The modern business is characterized by its extensive use of digital technology and its ever-increasing reliance on automation of repetitive processes and tasks. From paper to spreadsheets to smart applications, the business world has embraced digital transformation and is in a race to create clever, effective and disruptive ways of leveraging technology. The crux of this transformation is the adaption and use of automation to handle recurring tasks with minimum cost, greater efficiency, and improved compliance.
Two terms that stand out are ML short for Machine Learning and RPA for Robotic Process Automation. While they are independent in their concept and design, they are used in tandem for creating an Intelligent Automation Solution (IAS).
RPA or Robotic Process Automation is the technology that is used to emulate human interactions as series of steps that are part of any business process while ML or Machine Learning infuse the system with the ability to analyze and learn from data (structured and unstructured) without any human intervention and explicit programming.
RPA enables businesses to automate workflow, back-office processes, and other highly manual activity by having the software bots interact with system applications, websites, user portal, etc. However, RPA is algorithm-driven and lacks the cognitive intelligence. ML does the thinking while RPA does the execution. ML solves this problem by synthesizing information from a large volume of data, understanding patterns and using ML models to derive useful insights. This intelligence is then given to the RPA which can now distinguish attributes and understand relation and logic to perform repetitive tasks better.
AI–backed ML can read, listen and analyze data using Information extraction, image recognition, and speech recognition. When an RPA bot is infused with this ‘intelligence’, it can process, analyze, compare and structure data in order to draw conclusions and make smart decisions based on it. This is not only useful for intelligent automation of highly manual tasks like invoice processing, form processing, interview review, medical prescription analysis, etc. but also the automation of higher-order tasks that previously relied on the perception and judgement of humans. For using a combo of Machine Learning and RPA effectively, a sound design strategy based on system architecture knowledge, insights into functional details, process, sub-system interfaces, interconnect logic, etc. is vital.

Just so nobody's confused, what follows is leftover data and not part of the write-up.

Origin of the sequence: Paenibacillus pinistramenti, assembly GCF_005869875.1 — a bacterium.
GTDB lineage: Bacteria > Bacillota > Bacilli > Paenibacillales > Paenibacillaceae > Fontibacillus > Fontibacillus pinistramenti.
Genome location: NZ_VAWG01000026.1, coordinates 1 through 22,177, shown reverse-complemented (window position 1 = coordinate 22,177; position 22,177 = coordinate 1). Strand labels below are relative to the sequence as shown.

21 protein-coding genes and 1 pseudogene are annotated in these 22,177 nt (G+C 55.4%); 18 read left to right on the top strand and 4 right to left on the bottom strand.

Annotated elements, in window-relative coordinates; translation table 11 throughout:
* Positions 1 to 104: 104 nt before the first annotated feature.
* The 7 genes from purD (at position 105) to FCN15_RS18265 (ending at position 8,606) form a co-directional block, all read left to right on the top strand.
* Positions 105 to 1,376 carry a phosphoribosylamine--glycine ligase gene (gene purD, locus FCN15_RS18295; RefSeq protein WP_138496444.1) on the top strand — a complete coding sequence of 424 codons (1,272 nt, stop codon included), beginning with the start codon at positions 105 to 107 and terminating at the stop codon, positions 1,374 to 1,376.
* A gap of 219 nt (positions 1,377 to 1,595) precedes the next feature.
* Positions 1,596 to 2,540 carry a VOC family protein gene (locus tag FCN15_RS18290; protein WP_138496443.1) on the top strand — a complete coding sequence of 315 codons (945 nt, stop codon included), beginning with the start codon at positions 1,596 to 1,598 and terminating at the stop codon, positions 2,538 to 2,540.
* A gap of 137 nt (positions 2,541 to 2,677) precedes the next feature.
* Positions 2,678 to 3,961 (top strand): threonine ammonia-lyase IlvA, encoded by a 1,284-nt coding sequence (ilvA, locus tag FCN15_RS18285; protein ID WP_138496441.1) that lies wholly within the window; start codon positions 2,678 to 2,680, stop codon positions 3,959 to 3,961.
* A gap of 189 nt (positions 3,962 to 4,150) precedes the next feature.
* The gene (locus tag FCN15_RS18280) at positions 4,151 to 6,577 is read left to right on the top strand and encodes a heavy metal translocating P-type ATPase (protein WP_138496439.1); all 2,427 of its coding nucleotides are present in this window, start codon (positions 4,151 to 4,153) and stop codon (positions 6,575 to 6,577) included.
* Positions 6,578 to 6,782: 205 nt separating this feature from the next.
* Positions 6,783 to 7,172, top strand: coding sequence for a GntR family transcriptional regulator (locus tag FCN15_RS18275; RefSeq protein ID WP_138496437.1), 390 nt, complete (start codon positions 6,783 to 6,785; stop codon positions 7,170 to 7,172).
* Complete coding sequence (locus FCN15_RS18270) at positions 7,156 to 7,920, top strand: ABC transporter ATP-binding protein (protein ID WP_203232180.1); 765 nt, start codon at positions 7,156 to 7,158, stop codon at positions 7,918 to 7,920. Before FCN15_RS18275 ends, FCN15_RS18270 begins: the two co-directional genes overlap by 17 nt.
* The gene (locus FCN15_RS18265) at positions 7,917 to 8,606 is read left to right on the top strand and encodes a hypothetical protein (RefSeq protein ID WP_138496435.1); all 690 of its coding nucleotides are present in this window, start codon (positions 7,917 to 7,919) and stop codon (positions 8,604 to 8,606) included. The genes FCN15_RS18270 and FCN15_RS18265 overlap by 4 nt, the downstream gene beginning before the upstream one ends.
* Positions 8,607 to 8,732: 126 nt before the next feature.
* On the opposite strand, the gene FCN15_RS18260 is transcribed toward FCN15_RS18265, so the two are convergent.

For example, in the automation of accounts payable, the RPA bot will first access the accountant’s inbox and identify emails related to invoices, then it sends the particular attachment to an intelligent ML application where the document is processed, and details are obtained. This extracted data is sent back to the RPA bot which then creates the supplier invoice in the system and allows for monitoring by the employee. This saves time and effort and makes the entire process free from human error. The integration of ML and RPA is a two-way improvement strategy. When robots are programmed to store and filter useful data, ML uses this data to train its forecasting models continuously and this then is fed back to the RPA bots for more accurate execution of its processes thereby creating an Automation Continuum for a robust Intelligence Automation System.